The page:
India’s online sellers have been bleeding due to enormous expenses on marketing and offering unbelievable discounts. Since their inception over a decade ago, neither Flipkart nor Snapdeal has ever registered profits, i.e. so to say not even they have been able to attain the ‘Break Even point’. The cut-throat competition in the market in the coming days is yet to remain and may become even fiercer. However, due to rationing of the market, we may witness a reduction in promotional costs. Additionally, this merger will also lead to consolidation of revenues. By acquiring Snapdeal, the e-commerce giant, Flipkart will get a stronghold in the North and the North-East India; which has been eluding its presence till date.
Amid concerns of drying funds, Flipkart has managed to fetch $1.4 billion in a single go (as on 30th May, 2017). Snapdeal is on a weaker ground as compared to Flipkart and is struggling to manage its limited cash reserves. If the merger happens, the situation of cash crunch can be effectively mitigated.
While considering the impact on the popularity, there are no clear signs and statistics regarding the current popularity of the two companies. However, their popularity can be easily gauged from their mobile apps. According to data provided by App Annie, an analytics firm, Flipkart has much more downloads than Snapdeal. However, Amazon was the app with the highest number of downloads in 2016 at 32.2 million (maybe, because of its global presence vis-à-vis other players). This metric is important for both Flipkart and Snapdeal as they have increasingly been targeting mobile-only customers.
Bill Gross (founder of business incubator – Idealab) states, “The most important element that leads a start-up to success is – Timing.” The deal in the present scenario cannot be more apt for Flipkart to acquire the $6.5 Bn valued unicorn at a significantly lower price. Flipkart with its merged entities – Myntra and Jabong – is looking towards Snapdeal with hawkish eyes, to capitalise on the company’s market share and strengthen its consumer base against competition from major players like Amazon and Paytm.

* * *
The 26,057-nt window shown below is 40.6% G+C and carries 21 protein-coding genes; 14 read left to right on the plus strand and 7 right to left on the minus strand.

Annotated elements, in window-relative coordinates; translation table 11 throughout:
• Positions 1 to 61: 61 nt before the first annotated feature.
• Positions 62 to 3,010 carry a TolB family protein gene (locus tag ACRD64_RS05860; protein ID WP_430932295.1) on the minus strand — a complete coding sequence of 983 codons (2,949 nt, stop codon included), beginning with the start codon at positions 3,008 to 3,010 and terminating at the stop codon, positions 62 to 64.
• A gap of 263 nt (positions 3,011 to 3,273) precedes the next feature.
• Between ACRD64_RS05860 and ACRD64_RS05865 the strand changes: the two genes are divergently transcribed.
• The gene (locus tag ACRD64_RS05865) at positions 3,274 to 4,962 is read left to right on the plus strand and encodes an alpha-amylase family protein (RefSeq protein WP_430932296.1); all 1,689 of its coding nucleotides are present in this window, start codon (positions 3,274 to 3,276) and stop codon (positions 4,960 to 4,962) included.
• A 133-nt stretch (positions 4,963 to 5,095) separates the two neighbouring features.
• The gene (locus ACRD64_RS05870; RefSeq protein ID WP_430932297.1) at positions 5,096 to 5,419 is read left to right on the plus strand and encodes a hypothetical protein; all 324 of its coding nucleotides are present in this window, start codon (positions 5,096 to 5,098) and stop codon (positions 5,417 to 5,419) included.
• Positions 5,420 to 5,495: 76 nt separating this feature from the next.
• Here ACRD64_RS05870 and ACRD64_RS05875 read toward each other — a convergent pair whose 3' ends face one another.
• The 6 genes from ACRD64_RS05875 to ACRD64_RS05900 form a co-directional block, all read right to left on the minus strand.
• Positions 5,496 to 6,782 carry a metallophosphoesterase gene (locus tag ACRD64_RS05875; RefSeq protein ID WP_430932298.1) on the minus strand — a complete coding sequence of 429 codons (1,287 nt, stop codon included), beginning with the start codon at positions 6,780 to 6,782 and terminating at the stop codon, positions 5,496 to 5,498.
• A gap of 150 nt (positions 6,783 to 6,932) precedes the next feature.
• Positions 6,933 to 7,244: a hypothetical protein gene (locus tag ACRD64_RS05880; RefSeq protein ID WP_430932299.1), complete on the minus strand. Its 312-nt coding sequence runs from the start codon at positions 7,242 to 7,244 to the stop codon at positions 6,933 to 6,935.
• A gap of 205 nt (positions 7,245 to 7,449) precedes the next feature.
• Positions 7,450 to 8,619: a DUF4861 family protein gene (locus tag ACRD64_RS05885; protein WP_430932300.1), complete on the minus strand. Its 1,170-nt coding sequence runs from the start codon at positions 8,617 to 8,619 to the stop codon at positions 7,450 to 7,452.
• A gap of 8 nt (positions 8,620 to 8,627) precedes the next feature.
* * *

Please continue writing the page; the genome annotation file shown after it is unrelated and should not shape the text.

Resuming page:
Conclusively, Snapdeal-merger is the bet that will define the way the tide will turn for India’s multi-billion dollar e-commerce market.
Lessons from the ‘Big Brother’
Since 2010, Flipkart has made a total of 10 acquisitions, from WeRead, Chakpak, LetsBuy, Myntra, PhonePe to eBay. As ET writes, now all it’s got to do is to prove that wag on Twitter wrong – “The problem with Flipkart is they shop more than their customers do.”
Amazon’s model relies on maintaining low operating costs for its online sellers, thus lowering the selling price. The key to its business success in India is, its attention to the three universal core principles of online shopping, which are namely –
- a) providing a wide portfolio of products for the shoppers;
- b) maintaining low prices; and
- c) creating an enriching shopping experience.
For this, it created a gigantic infrastructure – one of a kind, for any e-commerce firm; and at present, has 34 centres spreading across 10 states. The entire monumental infrastructure is based covering a total area of over 3 million square feet with a storage capacity of 10 million cubic feet. Since its inception, Amazon India has been on an expansion spree. With its pan-India footprint and a wide portfolio of products, it offers more than 3.5 crore products across over 19,000 serviceable PIN codes in India. Thanks to all these factors and its sustainable as well as economic business model; it has emerged as India’s largest online store.
The new enterprise that is born out of the proposed merger (if at all, it takes place) must take lessons from the Amazon-experience and emulate their business model accordingly.